The companies have signed a memorandum of understanding saying they will work together on plans for a plant to make lithium ion batteries.
Britishvolt’s chief executive, Lars Carlstrom, said the companies had an ambition to build facilities producing batteries with capacity of as much as 30 gigawatt hours (GWh) a year, which would be roughly equivalent to the joint Tesla-Panasonic Gigafactory operating in Nevada. If the factory becomes a reality it could create as many as 4,000 jobs, according to Carlstrom.
With growing demand for electric vehicles the automotive industry is looking to secure supplies of lithium ion batteries and with no large-scale battery manufacturing facilities in the UK, fears had been raised over the long term future of the country’s automotive industry.
The government-backed Faraday Institution estimates 130 GWh of annual capacity will be required by 2040 if the UK is to retain a large automotive sector.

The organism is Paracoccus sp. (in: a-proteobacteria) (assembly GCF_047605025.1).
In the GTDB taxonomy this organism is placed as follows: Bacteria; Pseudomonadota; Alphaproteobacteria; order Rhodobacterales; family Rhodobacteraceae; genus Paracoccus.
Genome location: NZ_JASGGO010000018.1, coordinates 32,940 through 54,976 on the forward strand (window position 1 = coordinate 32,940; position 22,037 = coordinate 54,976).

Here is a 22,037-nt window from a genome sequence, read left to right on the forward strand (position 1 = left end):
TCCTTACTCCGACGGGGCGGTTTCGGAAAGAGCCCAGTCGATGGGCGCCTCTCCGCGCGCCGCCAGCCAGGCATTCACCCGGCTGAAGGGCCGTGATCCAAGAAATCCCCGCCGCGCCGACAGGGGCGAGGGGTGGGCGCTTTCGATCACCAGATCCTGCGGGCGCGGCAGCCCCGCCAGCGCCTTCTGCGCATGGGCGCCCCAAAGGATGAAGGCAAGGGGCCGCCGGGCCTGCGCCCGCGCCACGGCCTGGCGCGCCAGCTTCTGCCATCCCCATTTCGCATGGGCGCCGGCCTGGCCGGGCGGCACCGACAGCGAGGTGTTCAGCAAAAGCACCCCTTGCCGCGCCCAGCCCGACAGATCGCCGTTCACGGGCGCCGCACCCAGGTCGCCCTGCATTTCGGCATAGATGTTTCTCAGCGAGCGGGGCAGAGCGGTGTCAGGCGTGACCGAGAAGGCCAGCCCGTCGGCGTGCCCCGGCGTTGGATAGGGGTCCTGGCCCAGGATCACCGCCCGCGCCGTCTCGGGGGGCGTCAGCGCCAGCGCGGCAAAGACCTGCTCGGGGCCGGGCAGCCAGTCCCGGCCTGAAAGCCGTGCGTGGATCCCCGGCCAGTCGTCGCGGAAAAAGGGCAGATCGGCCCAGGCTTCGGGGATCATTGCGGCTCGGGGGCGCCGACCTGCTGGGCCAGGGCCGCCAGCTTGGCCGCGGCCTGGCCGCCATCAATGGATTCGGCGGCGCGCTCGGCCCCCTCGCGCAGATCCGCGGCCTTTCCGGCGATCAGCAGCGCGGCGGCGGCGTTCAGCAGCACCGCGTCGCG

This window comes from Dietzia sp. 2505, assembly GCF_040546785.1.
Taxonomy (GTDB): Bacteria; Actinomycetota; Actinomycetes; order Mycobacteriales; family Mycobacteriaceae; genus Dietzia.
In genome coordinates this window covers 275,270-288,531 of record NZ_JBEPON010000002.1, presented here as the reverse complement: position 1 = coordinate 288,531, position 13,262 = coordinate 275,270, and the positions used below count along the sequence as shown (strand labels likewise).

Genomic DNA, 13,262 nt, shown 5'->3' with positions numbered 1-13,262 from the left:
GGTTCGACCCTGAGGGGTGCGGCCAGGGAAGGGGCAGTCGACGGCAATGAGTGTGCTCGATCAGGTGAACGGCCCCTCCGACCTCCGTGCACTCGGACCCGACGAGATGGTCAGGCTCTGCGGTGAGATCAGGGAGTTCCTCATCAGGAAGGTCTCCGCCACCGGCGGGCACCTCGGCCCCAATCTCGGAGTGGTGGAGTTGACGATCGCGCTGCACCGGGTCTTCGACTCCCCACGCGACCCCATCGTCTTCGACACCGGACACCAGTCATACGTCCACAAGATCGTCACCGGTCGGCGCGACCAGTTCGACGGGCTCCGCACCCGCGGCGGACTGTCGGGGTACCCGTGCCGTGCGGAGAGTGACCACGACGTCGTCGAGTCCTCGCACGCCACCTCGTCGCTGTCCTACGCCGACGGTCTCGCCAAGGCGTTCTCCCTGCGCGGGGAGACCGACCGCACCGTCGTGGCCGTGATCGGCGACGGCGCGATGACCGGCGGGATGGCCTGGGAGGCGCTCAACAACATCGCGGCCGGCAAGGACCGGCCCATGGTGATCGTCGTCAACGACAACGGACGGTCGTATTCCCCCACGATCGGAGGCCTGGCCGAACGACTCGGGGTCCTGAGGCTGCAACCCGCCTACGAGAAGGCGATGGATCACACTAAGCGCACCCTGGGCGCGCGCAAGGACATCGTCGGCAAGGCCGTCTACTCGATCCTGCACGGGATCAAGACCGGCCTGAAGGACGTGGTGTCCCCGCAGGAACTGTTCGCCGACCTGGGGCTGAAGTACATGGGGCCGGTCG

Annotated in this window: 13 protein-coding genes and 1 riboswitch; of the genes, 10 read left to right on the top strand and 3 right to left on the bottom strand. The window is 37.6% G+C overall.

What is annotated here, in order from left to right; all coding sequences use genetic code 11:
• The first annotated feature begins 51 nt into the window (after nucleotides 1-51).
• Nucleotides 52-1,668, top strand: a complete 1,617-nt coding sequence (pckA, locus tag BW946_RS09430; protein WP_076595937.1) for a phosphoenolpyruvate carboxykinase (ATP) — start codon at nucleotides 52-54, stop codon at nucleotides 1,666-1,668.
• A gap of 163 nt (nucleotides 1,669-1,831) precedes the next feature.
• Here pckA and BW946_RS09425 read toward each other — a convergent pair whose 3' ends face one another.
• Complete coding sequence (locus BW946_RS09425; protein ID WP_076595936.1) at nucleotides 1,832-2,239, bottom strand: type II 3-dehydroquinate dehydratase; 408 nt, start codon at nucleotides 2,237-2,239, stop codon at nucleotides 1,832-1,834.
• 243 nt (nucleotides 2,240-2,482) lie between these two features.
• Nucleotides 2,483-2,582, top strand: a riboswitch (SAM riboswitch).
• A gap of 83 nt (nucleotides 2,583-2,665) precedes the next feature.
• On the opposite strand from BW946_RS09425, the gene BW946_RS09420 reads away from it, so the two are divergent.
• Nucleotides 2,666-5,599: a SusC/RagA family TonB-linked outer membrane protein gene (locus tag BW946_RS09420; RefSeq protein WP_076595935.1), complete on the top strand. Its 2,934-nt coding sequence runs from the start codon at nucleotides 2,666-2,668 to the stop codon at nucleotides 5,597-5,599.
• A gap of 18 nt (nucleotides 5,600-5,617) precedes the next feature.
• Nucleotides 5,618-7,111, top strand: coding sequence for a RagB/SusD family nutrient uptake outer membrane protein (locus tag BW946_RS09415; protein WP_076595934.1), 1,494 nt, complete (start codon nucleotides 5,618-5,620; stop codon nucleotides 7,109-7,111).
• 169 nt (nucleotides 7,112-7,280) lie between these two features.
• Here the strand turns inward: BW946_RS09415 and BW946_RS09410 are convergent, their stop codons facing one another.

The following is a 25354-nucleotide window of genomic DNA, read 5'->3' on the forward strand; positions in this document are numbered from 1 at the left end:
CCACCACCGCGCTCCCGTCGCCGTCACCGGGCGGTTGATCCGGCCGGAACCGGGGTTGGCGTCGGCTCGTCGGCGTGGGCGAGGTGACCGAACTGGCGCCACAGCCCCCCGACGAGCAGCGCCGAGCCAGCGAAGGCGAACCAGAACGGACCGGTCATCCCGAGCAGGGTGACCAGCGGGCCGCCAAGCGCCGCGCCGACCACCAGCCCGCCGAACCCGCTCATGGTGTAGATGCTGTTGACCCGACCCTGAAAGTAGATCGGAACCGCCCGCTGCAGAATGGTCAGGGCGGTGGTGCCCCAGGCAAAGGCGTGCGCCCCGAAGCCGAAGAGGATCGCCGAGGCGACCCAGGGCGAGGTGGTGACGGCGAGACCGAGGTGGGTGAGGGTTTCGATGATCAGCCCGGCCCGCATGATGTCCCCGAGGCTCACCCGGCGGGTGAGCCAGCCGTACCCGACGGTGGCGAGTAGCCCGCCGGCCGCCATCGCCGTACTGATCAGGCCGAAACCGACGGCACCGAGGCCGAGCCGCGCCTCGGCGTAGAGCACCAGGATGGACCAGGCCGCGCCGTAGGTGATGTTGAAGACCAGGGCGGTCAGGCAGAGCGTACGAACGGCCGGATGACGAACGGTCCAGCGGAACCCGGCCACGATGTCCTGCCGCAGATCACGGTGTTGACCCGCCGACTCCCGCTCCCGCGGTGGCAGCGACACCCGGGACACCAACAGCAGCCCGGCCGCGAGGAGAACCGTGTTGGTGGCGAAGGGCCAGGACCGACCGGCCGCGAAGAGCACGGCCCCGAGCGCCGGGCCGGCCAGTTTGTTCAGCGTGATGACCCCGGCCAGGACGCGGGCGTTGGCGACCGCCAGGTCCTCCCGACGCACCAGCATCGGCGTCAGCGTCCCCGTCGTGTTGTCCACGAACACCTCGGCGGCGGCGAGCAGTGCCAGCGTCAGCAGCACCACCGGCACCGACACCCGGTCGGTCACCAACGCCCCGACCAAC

While European and UK carmakers have tended to import battery cells from China and South Korea, many are now looking to increase domestic manufacturing.
Securing investment in a UK gigafactory has been a top priority for the government’s automotive industry officials, and the Advanced Propulsion Centre helped to organise the tie-up between two start-ups.
AMTE Power runs a small facility in Thurso, northern Scotland, and is looking at sites for a larger plant capable of 1GWh a year. It focuses on specialist markets such as high-performance cars.
Britishvolt has been looking to invest in a larger plant with an annual capacity of 10GWh for batteries aimed at mass-market cars, with the possibility of adding another 20GWh after that.
Britishvolt said that it was confident it could raise the necessary funds, despite the looming coronavirus recession, as investors remain keen on green investment opportunities.